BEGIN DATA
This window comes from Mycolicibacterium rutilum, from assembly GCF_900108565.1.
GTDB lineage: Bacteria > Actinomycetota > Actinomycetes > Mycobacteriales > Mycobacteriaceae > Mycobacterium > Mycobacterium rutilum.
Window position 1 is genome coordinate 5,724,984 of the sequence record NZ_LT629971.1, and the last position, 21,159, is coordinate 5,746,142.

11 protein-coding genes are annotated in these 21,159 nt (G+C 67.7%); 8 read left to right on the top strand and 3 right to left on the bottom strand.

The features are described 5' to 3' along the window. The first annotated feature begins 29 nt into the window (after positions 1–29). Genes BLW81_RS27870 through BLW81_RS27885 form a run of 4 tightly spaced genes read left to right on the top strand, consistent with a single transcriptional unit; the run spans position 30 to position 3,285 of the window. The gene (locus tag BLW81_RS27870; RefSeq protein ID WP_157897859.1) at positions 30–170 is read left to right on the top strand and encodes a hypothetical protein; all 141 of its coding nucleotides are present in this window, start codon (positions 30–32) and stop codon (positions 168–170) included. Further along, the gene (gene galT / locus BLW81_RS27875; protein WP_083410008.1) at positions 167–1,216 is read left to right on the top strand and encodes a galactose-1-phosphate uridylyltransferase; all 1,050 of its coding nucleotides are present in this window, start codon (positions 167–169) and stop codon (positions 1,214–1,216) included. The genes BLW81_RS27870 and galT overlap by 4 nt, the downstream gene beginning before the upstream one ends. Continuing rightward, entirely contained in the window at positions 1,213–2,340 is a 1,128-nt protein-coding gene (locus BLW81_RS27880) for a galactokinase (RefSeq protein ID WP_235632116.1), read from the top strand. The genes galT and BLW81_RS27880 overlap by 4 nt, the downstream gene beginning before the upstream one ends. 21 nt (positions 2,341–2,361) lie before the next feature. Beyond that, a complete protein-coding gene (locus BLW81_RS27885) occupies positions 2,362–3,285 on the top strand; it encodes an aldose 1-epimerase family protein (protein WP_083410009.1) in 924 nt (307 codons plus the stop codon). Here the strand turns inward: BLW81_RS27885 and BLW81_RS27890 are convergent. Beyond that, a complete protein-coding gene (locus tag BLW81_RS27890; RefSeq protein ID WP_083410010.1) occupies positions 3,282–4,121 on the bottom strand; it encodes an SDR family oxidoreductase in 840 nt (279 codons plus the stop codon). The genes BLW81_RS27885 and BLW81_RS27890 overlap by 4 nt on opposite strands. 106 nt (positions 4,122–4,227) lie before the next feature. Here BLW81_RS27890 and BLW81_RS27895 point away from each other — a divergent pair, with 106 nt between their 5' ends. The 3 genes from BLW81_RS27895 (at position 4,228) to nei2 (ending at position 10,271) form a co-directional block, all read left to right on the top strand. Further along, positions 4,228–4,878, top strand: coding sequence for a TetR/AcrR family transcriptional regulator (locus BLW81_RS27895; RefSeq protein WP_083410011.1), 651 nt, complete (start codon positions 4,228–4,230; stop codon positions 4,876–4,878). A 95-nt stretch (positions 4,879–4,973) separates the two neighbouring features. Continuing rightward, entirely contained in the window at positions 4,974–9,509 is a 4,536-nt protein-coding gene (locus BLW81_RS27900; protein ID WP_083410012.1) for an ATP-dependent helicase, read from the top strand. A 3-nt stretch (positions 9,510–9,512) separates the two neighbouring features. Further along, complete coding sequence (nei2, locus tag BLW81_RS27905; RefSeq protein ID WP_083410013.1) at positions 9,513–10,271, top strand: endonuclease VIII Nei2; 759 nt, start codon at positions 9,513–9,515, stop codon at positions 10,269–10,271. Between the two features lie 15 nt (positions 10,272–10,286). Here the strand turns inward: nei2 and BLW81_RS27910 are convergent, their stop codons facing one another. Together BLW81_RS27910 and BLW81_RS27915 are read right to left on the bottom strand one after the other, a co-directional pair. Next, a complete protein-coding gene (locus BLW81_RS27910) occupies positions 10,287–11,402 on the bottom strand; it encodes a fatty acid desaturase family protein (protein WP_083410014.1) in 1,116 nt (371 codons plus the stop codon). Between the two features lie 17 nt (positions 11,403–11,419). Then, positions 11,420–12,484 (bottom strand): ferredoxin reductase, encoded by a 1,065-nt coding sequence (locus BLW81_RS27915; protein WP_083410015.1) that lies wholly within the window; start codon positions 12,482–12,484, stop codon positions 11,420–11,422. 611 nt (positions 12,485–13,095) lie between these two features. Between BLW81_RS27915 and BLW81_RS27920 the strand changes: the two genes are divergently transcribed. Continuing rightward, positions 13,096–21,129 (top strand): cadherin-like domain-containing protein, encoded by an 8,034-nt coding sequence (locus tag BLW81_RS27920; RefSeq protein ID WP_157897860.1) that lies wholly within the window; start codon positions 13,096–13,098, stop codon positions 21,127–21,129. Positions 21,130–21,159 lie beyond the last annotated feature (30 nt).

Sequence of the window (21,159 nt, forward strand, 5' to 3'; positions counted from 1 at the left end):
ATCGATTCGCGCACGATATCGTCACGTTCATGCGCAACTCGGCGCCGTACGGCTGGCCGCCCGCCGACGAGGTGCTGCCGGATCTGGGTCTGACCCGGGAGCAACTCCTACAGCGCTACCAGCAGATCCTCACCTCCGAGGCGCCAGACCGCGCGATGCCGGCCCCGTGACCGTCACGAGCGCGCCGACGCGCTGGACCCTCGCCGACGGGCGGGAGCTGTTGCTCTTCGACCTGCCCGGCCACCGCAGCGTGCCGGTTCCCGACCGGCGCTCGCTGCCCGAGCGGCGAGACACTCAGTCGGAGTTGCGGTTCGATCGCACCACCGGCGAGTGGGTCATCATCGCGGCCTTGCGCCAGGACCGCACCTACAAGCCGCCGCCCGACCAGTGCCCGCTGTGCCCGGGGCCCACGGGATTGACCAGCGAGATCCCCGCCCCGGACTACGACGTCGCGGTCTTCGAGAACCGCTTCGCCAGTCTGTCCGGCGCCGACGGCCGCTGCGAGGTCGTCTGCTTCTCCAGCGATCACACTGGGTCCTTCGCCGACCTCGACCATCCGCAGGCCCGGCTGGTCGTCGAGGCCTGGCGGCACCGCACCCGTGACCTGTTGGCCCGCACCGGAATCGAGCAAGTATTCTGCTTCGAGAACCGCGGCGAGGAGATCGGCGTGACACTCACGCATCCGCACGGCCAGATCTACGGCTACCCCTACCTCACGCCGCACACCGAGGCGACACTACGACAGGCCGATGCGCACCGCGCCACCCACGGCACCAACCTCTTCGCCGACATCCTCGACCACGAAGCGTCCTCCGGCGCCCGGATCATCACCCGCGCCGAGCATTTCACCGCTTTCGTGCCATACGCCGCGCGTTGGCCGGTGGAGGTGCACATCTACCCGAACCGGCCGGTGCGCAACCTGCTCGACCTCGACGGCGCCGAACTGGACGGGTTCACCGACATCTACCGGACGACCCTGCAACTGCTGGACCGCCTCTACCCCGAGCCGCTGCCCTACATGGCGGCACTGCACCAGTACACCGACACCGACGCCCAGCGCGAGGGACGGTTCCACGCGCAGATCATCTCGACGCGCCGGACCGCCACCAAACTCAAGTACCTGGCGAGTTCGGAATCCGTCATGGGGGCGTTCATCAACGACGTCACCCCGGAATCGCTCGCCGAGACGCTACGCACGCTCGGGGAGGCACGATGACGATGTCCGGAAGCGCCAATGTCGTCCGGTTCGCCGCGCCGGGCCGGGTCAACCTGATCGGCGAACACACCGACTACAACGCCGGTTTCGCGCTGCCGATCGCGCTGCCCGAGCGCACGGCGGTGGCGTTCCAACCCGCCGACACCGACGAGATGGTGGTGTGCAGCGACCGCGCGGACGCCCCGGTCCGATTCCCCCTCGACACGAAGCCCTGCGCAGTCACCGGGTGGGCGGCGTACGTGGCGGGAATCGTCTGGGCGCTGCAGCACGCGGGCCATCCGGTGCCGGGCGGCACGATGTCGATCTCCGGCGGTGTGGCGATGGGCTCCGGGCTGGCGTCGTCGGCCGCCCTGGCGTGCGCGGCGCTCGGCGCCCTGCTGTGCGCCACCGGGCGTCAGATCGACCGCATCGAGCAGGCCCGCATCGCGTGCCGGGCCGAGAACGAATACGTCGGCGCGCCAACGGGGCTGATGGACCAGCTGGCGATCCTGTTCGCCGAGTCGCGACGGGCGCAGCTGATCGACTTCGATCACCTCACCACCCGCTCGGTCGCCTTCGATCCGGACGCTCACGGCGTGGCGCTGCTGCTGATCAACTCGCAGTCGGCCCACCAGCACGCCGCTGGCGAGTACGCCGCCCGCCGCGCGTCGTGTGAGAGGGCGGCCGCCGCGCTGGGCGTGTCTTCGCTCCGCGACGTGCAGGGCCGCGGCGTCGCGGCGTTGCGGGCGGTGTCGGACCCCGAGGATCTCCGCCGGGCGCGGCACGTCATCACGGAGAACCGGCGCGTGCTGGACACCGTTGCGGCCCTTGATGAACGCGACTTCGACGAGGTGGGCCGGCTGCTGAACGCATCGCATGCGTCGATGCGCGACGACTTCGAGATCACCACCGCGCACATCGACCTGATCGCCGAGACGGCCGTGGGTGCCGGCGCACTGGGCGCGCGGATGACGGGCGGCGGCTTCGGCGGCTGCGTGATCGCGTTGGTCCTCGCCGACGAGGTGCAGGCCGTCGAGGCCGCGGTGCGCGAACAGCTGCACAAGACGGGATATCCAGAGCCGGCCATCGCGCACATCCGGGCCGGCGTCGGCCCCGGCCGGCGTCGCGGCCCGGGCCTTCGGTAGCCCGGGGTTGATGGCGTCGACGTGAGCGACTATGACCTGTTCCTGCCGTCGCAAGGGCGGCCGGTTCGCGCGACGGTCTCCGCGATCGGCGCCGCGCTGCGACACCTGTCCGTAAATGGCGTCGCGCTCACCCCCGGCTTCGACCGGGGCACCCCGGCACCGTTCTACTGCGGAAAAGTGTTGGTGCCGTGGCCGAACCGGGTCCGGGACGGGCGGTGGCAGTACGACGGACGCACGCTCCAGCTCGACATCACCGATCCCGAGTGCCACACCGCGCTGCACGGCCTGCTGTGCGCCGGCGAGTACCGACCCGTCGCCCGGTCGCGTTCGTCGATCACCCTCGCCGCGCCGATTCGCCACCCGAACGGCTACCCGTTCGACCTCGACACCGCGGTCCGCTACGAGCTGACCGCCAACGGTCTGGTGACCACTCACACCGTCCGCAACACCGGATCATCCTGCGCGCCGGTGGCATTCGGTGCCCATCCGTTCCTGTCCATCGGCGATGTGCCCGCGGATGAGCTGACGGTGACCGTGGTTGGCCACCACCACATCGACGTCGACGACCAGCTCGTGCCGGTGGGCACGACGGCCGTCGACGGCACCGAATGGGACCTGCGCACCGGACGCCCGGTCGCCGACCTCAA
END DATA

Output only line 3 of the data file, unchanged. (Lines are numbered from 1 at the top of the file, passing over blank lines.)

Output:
Window position 1 is genome coordinate 5,724,984 of the sequence record NZ_LT629971.1, and the last position, 21,159, is coordinate 5,746,142.